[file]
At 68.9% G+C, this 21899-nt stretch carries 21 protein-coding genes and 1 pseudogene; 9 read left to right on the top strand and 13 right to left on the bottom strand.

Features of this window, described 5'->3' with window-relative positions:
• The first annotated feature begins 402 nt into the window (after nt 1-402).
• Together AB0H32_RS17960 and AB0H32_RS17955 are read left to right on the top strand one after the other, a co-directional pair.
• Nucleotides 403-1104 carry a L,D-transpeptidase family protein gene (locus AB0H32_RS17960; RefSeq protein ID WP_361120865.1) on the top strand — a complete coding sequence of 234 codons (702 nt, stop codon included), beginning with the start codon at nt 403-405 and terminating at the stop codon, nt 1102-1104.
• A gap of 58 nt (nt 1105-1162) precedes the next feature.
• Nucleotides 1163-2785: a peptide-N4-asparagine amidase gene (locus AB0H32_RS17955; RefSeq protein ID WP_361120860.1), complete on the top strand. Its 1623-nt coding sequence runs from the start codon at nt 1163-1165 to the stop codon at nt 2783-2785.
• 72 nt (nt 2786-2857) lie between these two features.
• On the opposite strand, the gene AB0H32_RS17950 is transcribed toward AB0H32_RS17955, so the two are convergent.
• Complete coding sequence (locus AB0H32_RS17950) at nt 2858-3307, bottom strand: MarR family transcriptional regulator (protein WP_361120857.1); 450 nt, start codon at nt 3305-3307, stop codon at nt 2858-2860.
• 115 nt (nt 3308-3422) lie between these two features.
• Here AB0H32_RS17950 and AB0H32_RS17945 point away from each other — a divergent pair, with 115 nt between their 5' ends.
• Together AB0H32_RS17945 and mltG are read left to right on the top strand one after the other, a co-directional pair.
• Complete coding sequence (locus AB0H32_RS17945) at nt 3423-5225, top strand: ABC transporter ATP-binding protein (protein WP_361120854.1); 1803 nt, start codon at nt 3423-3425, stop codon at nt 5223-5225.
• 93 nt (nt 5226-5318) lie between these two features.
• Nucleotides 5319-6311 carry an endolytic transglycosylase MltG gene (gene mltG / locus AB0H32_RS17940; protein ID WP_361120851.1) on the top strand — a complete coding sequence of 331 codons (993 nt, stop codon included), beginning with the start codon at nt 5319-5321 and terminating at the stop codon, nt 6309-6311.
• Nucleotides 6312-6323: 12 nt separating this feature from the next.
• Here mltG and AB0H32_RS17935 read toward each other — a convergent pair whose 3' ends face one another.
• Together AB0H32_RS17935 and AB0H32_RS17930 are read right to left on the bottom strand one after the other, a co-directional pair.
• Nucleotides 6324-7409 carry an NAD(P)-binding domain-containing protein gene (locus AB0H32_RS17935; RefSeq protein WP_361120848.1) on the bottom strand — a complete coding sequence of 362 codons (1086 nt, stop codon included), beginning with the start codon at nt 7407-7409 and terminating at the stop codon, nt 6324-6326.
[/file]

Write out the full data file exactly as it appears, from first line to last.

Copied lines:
At 68.9% G+C, this 21899-nt stretch carries 21 protein-coding genes and 1 pseudogene; 9 read left to right on the top strand and 13 right to left on the bottom strand.

Features of this window, described 5'->3' with window-relative positions:
• The first annotated feature begins 402 nt into the window (after nt 1-402).
• Together AB0H32_RS17960 and AB0H32_RS17955 are read left to right on the top strand one after the other, a co-directional pair.
• Nucleotides 403-1104 carry a L,D-transpeptidase family protein gene (locus AB0H32_RS17960; RefSeq protein ID WP_361120865.1) on the top strand — a complete coding sequence of 234 codons (702 nt, stop codon included), beginning with the start codon at nt 403-405 and terminating at the stop codon, nt 1102-1104.
• A gap of 58 nt (nt 1105-1162) precedes the next feature.
• Nucleotides 1163-2785: a peptide-N4-asparagine amidase gene (locus AB0H32_RS17955; RefSeq protein ID WP_361120860.1), complete on the top strand. Its 1623-nt coding sequence runs from the start codon at nt 1163-1165 to the stop codon at nt 2783-2785.
• 72 nt (nt 2786-2857) lie between these two features.
• On the opposite strand, the gene AB0H32_RS17950 is transcribed toward AB0H32_RS17955, so the two are convergent.
• Complete coding sequence (locus AB0H32_RS17950) at nt 2858-3307, bottom strand: MarR family transcriptional regulator (protein WP_361120857.1); 450 nt, start codon at nt 3305-3307, stop codon at nt 2858-2860.
• 115 nt (nt 3308-3422) lie between these two features.
• Here AB0H32_RS17950 and AB0H32_RS17945 point away from each other — a divergent pair, with 115 nt between their 5' ends.
• Together AB0H32_RS17945 and mltG are read left to right on the top strand one after the other, a co-directional pair.
• Complete coding sequence (locus AB0H32_RS17945) at nt 3423-5225, top strand: ABC transporter ATP-binding protein (protein WP_361120854.1); 1803 nt, start codon at nt 3423-3425, stop codon at nt 5223-5225.
• 93 nt (nt 5226-5318) lie between these two features.
• Nucleotides 5319-6311 carry an endolytic transglycosylase MltG gene (gene mltG / locus AB0H32_RS17940; protein ID WP_361120851.1) on the top strand — a complete coding sequence of 331 codons (993 nt, stop codon included), beginning with the start codon at nt 5319-5321 and terminating at the stop codon, nt 6309-6311.
• Nucleotides 6312-6323: 12 nt separating this feature from the next.
• Here mltG and AB0H32_RS17935 read toward each other — a convergent pair whose 3' ends face one another.
• Together AB0H32_RS17935 and AB0H32_RS17930 are read right to left on the bottom strand one after the other, a co-directional pair.
• Nucleotides 6324-7409 carry an NAD(P)-binding domain-containing protein gene (locus AB0H32_RS17935; RefSeq protein WP_361120848.1) on the bottom strand — a complete coding sequence of 362 codons (1086 nt, stop codon included), beginning with the start codon at nt 7407-7409 and terminating at the stop codon, nt 6324-6326.